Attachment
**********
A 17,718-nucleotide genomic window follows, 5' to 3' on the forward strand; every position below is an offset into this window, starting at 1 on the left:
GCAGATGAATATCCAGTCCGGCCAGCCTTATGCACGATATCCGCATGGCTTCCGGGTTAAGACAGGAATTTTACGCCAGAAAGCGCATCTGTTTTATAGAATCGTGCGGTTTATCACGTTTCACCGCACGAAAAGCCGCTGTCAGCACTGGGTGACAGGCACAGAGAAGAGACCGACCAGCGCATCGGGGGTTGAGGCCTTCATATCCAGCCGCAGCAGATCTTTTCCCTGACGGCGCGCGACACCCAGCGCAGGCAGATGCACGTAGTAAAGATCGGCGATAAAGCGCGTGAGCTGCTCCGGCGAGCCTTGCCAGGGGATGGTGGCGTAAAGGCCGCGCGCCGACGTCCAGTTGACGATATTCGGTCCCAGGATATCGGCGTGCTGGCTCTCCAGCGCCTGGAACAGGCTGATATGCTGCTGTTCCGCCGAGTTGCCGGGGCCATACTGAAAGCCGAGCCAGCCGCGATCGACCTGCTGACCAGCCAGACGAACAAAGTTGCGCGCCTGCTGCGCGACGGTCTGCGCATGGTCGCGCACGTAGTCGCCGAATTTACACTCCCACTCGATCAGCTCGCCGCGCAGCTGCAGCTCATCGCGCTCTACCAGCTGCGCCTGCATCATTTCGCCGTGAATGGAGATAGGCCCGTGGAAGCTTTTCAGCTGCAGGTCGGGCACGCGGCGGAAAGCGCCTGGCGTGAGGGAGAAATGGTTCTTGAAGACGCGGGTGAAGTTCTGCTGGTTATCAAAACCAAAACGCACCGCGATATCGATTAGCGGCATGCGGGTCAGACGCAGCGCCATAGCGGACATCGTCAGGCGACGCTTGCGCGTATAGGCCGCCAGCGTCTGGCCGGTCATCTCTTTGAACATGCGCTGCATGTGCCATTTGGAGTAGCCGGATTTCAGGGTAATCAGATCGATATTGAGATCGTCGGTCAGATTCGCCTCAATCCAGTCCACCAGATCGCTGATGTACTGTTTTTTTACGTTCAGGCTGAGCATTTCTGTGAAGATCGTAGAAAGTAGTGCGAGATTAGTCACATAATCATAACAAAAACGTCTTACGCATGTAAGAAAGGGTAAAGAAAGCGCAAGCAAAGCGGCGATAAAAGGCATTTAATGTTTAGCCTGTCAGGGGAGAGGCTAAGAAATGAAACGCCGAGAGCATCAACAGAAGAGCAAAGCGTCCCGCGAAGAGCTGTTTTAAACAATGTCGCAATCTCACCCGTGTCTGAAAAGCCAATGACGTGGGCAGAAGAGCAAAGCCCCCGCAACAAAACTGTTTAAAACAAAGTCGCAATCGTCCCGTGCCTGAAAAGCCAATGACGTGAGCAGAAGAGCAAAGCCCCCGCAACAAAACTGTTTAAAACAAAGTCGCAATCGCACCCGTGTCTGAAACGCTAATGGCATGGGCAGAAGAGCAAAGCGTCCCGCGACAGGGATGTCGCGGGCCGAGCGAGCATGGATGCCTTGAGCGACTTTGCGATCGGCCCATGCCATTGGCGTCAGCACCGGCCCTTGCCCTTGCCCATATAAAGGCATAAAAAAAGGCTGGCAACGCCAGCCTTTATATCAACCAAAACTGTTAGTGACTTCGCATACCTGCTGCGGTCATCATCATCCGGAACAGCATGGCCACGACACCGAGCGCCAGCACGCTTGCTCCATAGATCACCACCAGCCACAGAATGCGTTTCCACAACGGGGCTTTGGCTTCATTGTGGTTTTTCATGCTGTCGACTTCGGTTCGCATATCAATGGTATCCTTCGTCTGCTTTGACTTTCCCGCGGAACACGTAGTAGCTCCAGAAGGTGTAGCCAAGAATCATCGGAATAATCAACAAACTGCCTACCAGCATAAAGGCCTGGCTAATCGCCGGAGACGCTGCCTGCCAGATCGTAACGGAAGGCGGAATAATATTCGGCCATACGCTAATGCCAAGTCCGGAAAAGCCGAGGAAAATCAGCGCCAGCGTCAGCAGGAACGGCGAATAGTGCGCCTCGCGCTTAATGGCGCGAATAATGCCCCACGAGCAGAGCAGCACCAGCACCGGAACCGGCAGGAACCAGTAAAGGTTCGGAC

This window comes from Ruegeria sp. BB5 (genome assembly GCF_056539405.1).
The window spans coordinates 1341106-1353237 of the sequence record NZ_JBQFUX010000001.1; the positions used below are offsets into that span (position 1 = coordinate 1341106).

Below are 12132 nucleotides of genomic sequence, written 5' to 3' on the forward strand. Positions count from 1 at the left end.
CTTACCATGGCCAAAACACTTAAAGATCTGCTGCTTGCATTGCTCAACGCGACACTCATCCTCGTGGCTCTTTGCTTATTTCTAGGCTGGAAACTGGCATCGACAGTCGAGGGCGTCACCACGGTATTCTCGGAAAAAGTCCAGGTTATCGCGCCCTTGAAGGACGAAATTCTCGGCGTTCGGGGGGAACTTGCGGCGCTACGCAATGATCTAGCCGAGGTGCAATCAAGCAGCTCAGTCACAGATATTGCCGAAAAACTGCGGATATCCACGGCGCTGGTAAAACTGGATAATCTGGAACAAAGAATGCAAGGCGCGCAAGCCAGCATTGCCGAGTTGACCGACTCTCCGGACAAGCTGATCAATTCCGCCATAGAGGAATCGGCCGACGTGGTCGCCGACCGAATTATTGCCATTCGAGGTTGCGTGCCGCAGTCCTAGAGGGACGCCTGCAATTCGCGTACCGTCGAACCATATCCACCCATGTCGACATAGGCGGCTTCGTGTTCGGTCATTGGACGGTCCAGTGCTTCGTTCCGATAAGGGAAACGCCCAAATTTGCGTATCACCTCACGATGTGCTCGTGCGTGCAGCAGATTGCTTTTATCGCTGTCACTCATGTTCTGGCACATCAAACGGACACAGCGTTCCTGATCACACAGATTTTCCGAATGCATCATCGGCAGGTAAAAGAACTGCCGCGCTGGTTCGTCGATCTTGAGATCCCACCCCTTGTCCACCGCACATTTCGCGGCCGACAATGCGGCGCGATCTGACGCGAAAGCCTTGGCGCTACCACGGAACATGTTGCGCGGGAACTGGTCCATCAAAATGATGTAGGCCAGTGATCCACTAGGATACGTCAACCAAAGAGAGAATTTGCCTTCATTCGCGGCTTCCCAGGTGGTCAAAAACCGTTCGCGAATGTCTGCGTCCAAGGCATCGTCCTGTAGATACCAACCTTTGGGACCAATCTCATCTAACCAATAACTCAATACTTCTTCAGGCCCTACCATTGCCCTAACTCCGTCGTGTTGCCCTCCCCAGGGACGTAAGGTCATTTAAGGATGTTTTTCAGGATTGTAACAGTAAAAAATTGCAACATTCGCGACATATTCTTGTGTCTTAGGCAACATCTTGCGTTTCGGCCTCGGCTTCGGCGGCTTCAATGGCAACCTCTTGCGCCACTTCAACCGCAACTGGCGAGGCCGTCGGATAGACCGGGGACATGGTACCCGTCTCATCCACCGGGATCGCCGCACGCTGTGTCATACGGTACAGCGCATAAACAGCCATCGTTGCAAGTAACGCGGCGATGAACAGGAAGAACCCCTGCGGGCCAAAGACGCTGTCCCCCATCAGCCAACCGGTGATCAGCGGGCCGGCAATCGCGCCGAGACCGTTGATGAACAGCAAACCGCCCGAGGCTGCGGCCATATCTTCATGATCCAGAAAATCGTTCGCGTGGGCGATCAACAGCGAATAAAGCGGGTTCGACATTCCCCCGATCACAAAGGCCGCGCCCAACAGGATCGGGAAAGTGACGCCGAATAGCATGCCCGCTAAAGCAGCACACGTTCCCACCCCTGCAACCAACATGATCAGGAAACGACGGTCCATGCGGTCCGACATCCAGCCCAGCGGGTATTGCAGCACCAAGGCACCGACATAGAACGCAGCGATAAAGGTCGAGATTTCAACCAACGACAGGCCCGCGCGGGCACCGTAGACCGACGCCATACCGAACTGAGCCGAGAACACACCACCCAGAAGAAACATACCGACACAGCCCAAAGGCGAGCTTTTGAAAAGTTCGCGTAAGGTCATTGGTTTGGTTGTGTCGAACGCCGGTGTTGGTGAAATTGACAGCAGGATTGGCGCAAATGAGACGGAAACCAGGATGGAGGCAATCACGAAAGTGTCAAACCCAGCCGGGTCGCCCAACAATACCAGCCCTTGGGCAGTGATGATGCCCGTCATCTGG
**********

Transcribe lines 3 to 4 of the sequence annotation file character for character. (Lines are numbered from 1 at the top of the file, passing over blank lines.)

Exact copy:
This window comes from Ruegeria sp. BB5 (genome assembly GCF_056539405.1).
The window spans coordinates 1341106-1353237 of the sequence record NZ_JBQFUX010000001.1; the positions used below are offsets into that span (position 1 = coordinate 1341106).